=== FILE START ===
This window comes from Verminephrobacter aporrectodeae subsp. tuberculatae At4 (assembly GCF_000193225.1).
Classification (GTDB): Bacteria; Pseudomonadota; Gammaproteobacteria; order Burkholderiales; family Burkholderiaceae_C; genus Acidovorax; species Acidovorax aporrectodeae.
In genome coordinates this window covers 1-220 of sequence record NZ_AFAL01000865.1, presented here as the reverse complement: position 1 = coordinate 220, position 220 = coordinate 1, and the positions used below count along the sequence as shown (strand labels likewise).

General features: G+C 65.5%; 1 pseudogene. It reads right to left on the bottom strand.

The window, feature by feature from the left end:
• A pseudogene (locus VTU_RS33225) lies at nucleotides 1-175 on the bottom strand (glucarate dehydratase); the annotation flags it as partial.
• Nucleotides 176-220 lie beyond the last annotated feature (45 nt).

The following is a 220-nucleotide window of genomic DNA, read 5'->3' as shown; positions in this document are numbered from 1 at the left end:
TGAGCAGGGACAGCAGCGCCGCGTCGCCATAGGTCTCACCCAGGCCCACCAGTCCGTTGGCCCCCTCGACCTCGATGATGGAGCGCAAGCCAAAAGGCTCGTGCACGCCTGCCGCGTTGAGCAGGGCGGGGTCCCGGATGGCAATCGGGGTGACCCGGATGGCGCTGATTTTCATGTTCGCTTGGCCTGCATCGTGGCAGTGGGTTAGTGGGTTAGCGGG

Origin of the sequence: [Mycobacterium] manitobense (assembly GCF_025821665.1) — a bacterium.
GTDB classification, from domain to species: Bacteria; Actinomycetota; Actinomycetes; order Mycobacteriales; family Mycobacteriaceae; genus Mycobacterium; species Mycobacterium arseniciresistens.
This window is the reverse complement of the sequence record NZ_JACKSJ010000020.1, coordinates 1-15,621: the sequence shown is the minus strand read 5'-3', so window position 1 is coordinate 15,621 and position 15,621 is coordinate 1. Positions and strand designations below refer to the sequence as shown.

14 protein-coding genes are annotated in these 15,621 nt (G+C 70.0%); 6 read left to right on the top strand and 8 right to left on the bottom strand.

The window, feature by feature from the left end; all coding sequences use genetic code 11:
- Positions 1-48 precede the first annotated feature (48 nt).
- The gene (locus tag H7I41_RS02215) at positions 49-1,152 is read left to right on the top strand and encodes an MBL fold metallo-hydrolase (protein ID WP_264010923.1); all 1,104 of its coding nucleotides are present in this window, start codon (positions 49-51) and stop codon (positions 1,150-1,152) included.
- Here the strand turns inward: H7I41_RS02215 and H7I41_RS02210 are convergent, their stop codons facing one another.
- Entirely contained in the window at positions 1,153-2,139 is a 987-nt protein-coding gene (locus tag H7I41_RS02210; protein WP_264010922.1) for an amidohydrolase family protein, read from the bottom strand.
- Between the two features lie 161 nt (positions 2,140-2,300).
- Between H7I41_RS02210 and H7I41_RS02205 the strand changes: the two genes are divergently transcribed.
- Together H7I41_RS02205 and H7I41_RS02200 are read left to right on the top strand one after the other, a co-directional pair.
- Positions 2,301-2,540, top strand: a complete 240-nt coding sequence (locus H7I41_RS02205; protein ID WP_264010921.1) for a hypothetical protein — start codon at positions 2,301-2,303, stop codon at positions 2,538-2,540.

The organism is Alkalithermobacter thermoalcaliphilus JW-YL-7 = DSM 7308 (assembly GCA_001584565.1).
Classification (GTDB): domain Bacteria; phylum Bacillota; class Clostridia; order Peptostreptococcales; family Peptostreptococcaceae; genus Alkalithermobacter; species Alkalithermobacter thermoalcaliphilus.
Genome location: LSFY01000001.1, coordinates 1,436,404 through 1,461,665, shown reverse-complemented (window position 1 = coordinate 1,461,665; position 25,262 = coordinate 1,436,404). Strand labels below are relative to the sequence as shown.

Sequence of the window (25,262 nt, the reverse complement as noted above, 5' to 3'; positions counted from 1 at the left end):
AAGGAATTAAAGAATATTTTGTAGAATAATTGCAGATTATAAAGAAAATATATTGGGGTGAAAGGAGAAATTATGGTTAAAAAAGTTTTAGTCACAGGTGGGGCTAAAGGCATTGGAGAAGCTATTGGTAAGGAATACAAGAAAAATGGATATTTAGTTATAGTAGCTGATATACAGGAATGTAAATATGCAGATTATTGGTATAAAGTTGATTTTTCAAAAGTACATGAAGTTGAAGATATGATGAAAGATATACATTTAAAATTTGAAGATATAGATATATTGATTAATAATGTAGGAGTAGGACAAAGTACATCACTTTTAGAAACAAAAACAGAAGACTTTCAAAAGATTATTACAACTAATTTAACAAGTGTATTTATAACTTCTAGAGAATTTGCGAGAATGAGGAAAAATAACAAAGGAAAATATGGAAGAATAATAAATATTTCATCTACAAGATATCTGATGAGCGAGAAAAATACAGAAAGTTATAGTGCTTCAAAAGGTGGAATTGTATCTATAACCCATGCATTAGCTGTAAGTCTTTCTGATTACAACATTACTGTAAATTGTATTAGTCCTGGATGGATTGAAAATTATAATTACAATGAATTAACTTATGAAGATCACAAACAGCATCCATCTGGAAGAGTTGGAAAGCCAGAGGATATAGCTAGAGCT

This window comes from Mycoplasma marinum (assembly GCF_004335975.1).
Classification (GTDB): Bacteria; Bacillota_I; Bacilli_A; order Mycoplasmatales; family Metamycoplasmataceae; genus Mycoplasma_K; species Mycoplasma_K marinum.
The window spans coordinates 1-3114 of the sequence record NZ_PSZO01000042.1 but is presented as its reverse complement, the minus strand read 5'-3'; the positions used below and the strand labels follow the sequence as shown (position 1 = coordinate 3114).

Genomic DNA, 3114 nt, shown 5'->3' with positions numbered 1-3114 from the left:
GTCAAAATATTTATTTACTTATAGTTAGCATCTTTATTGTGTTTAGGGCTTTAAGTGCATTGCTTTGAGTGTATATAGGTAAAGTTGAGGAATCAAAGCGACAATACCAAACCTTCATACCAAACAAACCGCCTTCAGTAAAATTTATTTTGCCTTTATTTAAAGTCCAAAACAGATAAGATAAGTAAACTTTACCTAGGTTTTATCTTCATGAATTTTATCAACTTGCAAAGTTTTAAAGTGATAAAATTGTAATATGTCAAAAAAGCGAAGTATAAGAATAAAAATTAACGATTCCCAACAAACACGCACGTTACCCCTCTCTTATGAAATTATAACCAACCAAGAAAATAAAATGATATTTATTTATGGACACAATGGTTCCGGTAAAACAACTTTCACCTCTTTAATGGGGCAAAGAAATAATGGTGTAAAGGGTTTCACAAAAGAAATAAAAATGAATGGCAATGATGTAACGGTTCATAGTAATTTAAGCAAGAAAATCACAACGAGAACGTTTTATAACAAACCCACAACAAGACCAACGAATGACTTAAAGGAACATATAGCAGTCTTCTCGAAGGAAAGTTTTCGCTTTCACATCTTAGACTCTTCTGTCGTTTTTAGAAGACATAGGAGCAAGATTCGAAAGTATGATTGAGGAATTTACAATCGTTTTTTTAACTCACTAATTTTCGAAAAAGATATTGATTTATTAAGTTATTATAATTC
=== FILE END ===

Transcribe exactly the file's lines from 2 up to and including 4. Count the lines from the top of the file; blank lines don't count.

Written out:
Classification (GTDB): Bacteria; Pseudomonadota; Gammaproteobacteria; order Burkholderiales; family Burkholderiaceae_C; genus Acidovorax; species Acidovorax aporrectodeae.
In genome coordinates this window covers 1-220 of sequence record NZ_AFAL01000865.1, presented here as the reverse complement: position 1 = coordinate 220, position 220 = coordinate 1, and the positions used below count along the sequence as shown (strand labels likewise).

General features: G+C 65.5%; 1 pseudogene. It reads right to left on the bottom strand.